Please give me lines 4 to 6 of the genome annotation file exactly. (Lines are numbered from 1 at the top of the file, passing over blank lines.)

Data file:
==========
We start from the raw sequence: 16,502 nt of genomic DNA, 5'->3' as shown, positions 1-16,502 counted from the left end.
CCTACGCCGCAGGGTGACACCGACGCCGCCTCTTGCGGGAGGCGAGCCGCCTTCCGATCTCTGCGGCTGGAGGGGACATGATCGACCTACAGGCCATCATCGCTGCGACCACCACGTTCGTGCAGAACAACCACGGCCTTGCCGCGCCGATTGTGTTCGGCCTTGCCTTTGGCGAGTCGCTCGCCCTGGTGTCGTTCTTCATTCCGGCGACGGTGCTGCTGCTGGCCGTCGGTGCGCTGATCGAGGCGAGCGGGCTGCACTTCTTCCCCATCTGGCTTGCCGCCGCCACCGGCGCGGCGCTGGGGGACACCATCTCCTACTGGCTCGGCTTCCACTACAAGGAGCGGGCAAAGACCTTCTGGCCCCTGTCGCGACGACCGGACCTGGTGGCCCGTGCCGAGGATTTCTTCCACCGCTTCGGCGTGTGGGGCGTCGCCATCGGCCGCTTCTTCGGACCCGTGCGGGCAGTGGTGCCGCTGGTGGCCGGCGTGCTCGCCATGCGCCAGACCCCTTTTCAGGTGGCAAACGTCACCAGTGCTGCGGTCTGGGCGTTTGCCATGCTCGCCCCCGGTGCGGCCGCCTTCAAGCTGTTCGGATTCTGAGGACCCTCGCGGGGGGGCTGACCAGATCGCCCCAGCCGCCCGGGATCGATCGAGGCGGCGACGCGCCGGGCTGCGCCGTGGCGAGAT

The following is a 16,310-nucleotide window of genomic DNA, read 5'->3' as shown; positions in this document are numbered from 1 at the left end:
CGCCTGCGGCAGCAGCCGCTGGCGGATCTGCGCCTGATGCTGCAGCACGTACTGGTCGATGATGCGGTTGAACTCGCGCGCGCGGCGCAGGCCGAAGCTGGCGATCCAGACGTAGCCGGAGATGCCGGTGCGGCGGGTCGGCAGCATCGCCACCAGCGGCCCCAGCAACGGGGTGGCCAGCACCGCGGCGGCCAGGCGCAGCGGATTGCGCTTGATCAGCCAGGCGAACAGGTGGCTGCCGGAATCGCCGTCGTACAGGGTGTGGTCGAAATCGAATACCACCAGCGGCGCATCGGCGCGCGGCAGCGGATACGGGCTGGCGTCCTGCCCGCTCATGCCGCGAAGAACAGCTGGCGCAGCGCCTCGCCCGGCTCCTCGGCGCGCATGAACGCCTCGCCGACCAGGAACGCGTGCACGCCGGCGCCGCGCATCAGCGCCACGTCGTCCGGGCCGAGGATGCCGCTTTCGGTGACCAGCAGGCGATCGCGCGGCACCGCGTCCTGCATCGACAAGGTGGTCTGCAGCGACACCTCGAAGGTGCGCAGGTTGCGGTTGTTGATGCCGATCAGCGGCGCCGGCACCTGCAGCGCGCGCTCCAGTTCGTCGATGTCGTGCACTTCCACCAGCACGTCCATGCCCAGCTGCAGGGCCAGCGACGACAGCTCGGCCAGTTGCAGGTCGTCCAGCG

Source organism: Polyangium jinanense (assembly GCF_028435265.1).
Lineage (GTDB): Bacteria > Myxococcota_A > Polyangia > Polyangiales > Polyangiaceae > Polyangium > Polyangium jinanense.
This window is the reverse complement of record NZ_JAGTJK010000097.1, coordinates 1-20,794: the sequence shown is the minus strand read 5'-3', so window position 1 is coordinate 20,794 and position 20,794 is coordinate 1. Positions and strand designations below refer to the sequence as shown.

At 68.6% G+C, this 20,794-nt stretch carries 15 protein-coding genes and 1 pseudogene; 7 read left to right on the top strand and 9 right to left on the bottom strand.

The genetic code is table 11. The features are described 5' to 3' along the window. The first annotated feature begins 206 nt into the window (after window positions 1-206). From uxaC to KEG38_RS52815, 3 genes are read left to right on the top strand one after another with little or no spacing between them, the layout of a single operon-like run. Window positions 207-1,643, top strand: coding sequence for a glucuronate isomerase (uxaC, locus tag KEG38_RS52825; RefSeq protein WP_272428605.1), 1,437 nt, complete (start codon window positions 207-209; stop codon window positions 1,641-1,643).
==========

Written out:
CGCCTGCGGCAGCAGCCGCTGGCGGATCTGCGCCTGATGCTGCAGCACGTACTGGTCGATGATGCGGTTGAACTCGCGCGCGCGGCGCAGGCCGAAGCTGGCGATCCAGACGTAGCCGGAGATGCCGGTGCGGCGGGTCGGCAGCATCGCCACCAGCGGCCCCAGCAACGGGGTGGCCAGCACCGCGGCGGCCAGGCGCAGCGGATTGCGCTTGATCAGCCAGGCGAACAGGTGGCTGCCGGAATCGCCGTCGTACAGGGTGTGGTCGAAATCGAATACCACCAGCGGCGCATCGGCGCGCGGCAGCGGATACGGGCTGGCGTCCTGCCCGCTCATGCCGCGAAGAACAGCTGGCGCAGCGCCTCGCCCGGCTCCTCGGCGCGCATGAACGCCTCGCCGACCAGGAACGCGTGCACGCCGGCGCCGCGCATCAGCGCCACGTCGTCCGGGCCGAGGATGCCGCTTTCGGTGACCAGCAGGCGATCGCGCGGCACCGCGTCCTGCATCGACAAGGTGGTCTGCAGCGACACCTCGAAGGTGCGCAGGTTGCGGTTGTTGATGCCGATCAGCGGCGCCGGCACCTGCAGCGCGCGCTCCAGTTCGTCGATGTCGTGCACTTCCACCAGCACGTCCATGCCCAGCTGCAGGGCCAGCGACGACAGCTCGGCCAGTTGCAGGTCGTCCAGCG

Source organism: Polyangium jinanense (assembly GCF_028435265.1).
Lineage (GTDB): Bacteria > Myxococcota_A > Polyangia > Polyangiales > Polyangiaceae > Polyangium > Polyangium jinanense.